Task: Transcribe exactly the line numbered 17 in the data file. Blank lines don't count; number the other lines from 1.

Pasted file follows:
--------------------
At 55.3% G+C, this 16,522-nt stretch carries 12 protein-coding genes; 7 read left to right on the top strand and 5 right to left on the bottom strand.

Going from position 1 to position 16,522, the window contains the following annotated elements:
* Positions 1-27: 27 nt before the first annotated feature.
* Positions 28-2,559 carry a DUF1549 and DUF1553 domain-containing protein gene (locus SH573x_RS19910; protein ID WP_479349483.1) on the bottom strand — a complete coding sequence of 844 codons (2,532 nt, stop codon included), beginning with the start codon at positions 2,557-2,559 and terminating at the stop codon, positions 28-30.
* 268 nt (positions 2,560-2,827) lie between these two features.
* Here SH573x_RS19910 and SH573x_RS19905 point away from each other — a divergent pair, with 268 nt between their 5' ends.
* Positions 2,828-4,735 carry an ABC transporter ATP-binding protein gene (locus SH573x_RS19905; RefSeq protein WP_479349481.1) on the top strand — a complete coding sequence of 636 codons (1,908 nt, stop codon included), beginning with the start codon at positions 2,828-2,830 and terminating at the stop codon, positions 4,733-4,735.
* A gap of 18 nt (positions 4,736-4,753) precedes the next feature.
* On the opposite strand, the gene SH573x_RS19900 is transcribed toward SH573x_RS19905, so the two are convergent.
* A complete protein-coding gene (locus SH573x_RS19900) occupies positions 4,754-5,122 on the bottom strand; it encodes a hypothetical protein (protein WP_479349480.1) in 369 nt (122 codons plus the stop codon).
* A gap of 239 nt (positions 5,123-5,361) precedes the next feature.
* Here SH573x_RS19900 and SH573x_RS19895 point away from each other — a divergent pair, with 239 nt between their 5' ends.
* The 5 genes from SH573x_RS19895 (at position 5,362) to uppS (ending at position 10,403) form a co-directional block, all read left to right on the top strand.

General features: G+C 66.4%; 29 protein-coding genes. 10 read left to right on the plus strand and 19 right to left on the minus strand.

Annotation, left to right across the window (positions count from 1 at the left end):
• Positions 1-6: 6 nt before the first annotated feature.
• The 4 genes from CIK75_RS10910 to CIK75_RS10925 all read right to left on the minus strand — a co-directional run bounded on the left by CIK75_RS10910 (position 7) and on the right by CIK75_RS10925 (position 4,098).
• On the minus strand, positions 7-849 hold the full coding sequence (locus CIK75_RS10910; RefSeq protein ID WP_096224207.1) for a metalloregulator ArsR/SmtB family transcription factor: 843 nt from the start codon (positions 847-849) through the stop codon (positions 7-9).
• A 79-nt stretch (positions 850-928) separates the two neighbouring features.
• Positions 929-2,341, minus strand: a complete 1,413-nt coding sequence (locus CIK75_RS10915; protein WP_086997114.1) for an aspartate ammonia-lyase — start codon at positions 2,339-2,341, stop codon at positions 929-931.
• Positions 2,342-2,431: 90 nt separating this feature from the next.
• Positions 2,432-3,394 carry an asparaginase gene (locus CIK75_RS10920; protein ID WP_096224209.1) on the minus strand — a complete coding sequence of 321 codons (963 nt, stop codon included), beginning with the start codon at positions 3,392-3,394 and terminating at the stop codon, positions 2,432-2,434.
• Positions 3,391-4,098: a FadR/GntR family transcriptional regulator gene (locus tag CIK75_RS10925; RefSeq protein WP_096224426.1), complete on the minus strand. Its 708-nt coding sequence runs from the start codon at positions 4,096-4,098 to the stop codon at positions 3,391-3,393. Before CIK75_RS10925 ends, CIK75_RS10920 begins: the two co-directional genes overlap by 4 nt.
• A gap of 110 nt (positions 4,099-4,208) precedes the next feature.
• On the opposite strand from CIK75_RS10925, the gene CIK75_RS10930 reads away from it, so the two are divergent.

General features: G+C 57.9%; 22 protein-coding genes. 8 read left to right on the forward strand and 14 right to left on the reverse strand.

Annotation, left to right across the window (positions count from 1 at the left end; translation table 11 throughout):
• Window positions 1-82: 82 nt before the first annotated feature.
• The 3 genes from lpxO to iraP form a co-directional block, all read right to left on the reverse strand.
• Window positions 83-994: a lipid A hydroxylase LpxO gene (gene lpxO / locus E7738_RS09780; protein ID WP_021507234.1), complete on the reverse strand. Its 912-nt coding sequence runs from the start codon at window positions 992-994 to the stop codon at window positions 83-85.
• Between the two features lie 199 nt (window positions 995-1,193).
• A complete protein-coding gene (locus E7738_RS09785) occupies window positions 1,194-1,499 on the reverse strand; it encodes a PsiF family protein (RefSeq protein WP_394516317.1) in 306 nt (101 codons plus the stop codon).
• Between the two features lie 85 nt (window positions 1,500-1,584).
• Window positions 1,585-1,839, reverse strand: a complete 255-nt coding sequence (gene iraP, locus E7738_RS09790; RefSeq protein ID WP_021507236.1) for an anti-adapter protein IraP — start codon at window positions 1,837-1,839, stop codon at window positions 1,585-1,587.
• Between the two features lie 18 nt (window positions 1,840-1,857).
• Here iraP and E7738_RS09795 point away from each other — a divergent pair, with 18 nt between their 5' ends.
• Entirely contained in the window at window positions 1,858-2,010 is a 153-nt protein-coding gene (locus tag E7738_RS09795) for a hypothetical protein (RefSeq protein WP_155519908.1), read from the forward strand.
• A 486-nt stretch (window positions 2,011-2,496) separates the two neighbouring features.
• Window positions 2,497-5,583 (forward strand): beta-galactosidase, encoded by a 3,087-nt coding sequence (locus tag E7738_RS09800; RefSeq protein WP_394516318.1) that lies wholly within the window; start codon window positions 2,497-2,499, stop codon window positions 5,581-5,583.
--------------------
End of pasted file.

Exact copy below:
• The 4 genes from CIK75_RS10910 to CIK75_RS10925 all read right to left on the minus strand — a co-directional run bounded on the left by CIK75_RS10910 (position 7) and on the right by CIK75_RS10925 (position 4,098).